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Recruiting the social contacts of patients with STI for HIV screening in Lilongwe, Malawi: process evaluation and assessment of acceptability
  1. Nora E Rosenberg1,2,3,
  2. Christopher C Stanley1,
  3. Sarah E Rutstein3,4,
  4. Naomi Bonongwe1,
  5. Gift Kamanga1,4,
  6. Audrey Pettifor2,
  7. Clement Mapanje1,
  8. Francis Martinson1,3,
  9. Irving F Hoffman1,3,
  10. William C Miller2,3
  1. 1UNC Project, UNC Chapel Hill, Lilongwe, Malawi
  2. 2Department of Epidemiology, UNC Chapel Hill, Chapel Hill, North Carolina, USA
  3. 3Department of Medicine, UNC Chapel Hill, Chapel Hill, North Carolina, USA
  4. 4Department of Health Policy and Management, UNC Chapel Hill, Chapel Hill, North Carolina, USA
  1. Correspondence to Dr Nora E Rosenberg, University of North Carolina Project, Tidziwe Centre, Private Bag A-104, Lilongwe, Malawi; Nora_Rosenberg{at}unc.edu

Abstract

Objectives To explore acceptability of recruiting social contacts for HIV and sexually transmitted infection (STI) screening in Lilongwe, Malawi.

Methods In this observational study, three groups of ‘seed’ patients were enrolled: 45 HIV-infected patients with STI, 45 HIV-uninfected patients with STI and 45 community controls, who were also tested for HIV as part of the study. Each seed was given five coupons and asked to recruit up to five social contacts to the STI clinic. Seeds were told the programme for contacts would include HIV testing, STI screening and general health promotion. Seeds were asked to return after 1 month to report on the contact recruitment process. Seeds received $2 for each successfully recruited contact.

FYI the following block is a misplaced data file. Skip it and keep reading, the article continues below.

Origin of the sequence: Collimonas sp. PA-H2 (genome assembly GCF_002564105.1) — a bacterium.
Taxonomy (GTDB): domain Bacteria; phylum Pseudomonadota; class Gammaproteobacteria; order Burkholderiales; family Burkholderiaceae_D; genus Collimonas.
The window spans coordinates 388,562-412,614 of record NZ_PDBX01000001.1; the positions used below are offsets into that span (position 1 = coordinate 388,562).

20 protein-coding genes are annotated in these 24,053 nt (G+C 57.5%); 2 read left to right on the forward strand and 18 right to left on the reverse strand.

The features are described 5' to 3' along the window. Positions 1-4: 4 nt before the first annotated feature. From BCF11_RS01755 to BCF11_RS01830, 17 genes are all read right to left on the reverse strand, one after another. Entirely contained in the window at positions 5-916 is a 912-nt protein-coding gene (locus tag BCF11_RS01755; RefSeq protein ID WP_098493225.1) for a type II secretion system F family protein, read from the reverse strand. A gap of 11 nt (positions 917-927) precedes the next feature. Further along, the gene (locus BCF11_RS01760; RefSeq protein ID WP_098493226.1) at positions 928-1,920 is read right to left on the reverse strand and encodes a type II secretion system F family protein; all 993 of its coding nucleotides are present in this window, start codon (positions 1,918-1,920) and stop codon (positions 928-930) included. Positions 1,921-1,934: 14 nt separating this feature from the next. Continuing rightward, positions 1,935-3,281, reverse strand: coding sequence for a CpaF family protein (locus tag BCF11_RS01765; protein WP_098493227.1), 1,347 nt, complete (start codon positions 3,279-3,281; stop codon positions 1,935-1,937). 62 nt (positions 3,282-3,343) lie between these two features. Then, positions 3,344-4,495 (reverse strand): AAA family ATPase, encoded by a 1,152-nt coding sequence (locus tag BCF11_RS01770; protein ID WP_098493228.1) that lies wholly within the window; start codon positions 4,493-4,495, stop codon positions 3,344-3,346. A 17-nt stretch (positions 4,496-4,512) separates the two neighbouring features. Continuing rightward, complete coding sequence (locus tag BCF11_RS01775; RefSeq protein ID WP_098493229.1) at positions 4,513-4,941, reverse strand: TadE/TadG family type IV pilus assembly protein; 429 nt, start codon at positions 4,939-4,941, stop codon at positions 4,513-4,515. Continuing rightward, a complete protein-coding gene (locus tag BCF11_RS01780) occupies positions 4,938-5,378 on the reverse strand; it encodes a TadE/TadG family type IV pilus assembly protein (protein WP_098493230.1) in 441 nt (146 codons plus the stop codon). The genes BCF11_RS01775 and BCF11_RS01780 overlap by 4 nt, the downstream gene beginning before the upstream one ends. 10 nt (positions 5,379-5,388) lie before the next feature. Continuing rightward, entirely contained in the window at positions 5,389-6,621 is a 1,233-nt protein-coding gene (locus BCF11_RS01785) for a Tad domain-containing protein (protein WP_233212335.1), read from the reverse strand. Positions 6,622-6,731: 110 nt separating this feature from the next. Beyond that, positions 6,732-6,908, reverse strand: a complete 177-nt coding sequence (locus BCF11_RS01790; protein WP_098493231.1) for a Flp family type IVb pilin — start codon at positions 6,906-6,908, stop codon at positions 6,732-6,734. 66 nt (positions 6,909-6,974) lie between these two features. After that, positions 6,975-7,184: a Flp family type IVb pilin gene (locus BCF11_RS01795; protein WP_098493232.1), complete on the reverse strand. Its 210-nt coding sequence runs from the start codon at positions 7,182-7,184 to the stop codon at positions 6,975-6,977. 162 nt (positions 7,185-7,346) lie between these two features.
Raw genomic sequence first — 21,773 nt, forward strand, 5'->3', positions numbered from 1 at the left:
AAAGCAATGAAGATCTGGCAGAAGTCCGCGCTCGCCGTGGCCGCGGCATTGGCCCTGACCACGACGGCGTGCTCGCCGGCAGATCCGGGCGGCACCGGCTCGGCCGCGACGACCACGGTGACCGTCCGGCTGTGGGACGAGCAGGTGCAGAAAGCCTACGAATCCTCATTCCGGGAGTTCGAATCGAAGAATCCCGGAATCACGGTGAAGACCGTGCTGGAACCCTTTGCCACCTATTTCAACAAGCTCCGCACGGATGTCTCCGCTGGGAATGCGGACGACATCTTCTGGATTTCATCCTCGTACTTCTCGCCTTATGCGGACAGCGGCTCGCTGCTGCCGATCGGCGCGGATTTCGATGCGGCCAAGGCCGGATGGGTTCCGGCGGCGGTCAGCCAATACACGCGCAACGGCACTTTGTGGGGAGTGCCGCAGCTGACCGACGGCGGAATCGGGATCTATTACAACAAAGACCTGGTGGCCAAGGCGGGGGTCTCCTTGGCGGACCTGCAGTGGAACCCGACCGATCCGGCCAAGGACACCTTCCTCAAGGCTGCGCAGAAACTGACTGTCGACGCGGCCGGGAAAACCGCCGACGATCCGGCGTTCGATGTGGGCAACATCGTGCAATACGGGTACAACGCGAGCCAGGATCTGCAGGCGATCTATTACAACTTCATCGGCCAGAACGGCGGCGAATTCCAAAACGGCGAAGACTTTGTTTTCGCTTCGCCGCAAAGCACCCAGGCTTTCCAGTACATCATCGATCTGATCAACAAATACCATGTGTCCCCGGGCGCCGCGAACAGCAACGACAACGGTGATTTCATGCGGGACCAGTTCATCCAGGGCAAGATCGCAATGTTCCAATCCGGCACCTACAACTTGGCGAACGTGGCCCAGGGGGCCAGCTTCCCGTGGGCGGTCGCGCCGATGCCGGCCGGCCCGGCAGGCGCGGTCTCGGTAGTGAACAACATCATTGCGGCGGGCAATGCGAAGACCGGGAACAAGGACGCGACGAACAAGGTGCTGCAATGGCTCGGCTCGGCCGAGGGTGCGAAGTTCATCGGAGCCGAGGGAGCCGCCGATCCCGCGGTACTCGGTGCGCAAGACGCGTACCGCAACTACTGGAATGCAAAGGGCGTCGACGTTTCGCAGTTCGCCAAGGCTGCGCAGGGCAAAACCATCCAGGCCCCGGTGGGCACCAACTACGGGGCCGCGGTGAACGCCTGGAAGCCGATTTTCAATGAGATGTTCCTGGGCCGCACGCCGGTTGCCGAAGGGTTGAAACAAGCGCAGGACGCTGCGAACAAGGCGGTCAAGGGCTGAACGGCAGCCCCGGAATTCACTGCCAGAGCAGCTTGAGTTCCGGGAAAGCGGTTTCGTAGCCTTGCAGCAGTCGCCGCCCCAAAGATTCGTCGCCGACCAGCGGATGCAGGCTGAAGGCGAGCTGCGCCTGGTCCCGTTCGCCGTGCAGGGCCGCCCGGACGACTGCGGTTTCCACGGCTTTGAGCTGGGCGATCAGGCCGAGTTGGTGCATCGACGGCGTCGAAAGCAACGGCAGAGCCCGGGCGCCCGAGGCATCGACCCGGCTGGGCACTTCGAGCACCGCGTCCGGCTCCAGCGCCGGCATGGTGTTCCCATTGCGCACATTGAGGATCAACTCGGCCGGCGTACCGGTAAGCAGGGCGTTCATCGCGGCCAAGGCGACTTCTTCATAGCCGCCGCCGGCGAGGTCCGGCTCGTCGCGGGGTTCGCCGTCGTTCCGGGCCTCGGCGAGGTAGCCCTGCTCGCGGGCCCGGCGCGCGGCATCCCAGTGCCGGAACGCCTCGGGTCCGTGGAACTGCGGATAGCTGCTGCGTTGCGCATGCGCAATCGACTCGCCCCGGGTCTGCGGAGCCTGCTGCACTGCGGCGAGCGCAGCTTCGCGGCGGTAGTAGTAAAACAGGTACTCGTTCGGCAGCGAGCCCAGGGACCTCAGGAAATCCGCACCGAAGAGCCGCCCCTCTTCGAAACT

Results Eighty-nine seeds (66%) returned for 1-month follow-up with no difference between the three seed groups (p=0.9). Returning seeds reported distributing most of their coupons (mean=4.1) and discussing each feature of the programme with most contacts—HIV testing (90%), STI screening (87%) and health promotion (91%). Seeds reported discussing their own HIV status with most contacts (52%), with a lower proportion of HIV-infected seeds discussing their HIV status (22%) than HIV-uninfected seeds (81%) or community seeds (64%) (p<0.001). Contact recruitment did not vary with socioeconomic status.

Conclusions Most seeds distributed all coupons and reported describing all aspects of the programme to most contacts. Patients with STI are able to act as health promoters within their social networks and may be a critical link to increasing STI and HIV status awareness among high-risk groups.

  • HIV
  • PREVENTION
  • SEXUAL NETWORKS
  • SOCIAL SCIENCE
  • AFRICA

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